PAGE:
An equal pay case is being taken against Network Rail (NR) on behalf of 34 women amid claims that female staff are earning thousands of pounds less than men for doing similar jobs.
The Transport Salaried Staffs' Association said it was taking the largest ever equal pay claim in the rail industry, claiming it could end up costing NR millions of pounds.
The union is due to outline details of the case at its annual conference in Cardiff, including claims for more than £25,000 in back pay for the 34 women, who work in middle management.
General secretary Manuel Cortes said the women were "the tip of the iceberg", adding that hundreds more claims could eventually be brought against the rail infrastructure firm.
He said an equal pay survey of 2,000 staff had revealed the pay gap of £4,500 at NR.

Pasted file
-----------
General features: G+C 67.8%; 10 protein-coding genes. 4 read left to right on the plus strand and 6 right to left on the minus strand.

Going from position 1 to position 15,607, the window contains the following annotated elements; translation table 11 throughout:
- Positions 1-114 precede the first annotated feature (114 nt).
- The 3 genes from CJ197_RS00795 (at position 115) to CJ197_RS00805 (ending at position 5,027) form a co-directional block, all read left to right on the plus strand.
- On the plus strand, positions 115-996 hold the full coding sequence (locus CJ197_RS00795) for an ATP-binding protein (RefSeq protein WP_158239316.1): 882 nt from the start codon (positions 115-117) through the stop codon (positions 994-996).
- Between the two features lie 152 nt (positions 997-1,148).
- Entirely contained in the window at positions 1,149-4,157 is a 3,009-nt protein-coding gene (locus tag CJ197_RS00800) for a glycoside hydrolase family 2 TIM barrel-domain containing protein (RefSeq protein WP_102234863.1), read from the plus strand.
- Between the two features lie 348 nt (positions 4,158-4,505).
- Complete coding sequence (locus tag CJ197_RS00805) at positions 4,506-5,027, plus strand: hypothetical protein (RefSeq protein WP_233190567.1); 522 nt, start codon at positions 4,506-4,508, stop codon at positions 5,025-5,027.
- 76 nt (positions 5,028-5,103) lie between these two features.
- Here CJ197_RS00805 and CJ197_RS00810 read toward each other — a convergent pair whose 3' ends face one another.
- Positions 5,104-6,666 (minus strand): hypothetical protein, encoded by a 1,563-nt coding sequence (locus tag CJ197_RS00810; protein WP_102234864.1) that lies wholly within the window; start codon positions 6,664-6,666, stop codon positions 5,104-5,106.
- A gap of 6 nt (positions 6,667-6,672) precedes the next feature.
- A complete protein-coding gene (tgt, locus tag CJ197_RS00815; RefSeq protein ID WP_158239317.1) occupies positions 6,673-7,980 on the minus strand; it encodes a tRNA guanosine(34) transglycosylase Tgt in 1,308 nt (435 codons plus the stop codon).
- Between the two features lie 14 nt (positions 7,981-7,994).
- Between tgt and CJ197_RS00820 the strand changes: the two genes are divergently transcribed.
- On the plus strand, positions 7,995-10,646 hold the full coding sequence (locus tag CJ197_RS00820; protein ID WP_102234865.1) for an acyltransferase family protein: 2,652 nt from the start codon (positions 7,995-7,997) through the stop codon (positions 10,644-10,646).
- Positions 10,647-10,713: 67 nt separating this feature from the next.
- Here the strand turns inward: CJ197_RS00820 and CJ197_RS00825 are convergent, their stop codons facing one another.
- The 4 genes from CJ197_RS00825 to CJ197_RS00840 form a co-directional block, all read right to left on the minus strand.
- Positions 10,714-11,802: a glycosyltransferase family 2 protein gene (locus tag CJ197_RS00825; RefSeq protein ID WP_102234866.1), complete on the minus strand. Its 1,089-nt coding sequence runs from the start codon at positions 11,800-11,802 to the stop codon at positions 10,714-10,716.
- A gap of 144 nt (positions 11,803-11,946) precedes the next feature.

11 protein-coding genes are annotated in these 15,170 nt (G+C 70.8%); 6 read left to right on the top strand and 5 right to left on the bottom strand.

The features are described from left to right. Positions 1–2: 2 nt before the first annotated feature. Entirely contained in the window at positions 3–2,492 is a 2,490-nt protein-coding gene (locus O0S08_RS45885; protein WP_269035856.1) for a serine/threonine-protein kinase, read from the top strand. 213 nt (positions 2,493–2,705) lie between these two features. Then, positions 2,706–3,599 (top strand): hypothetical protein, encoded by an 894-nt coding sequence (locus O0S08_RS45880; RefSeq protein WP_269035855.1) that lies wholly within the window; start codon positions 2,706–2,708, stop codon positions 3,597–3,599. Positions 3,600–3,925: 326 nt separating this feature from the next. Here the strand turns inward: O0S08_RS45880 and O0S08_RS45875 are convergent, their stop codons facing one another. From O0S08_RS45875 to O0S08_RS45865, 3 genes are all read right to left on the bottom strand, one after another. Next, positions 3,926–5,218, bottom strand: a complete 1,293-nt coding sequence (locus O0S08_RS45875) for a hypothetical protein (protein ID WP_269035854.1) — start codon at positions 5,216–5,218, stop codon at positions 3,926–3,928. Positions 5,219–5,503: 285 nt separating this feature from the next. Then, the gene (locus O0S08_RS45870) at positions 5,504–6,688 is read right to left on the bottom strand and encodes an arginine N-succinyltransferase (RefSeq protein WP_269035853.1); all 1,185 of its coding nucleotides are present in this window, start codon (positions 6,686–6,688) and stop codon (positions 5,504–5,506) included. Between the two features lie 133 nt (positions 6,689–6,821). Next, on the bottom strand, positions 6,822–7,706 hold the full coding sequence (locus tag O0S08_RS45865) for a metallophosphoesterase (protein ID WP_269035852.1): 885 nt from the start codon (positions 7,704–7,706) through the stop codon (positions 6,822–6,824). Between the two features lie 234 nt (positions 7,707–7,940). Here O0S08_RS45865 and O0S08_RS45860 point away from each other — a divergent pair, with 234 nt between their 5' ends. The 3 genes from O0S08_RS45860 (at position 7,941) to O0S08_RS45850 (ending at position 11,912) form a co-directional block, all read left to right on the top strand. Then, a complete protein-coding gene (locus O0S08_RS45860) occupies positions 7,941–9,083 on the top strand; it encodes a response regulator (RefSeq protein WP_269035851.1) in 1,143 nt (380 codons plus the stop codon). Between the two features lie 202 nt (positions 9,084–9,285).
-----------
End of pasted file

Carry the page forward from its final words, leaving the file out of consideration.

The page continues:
"That is just an average figure, in some cases the gap is as high as £10,000. This is completely unacceptable in a firm which receives the majority of its funding from the taxpayer.
"We are determined to end women being treated as second class citizens in the rail industry when it comes to pay. NR should set an example to the rest of the industry, bearing in mind the Equal Pay Act became the law of the land more than 35 years ago."
A Network Rail spokesman said: "Network Rail is committed to fair pay practices and has agreed to work with the TSSA to review our current systems."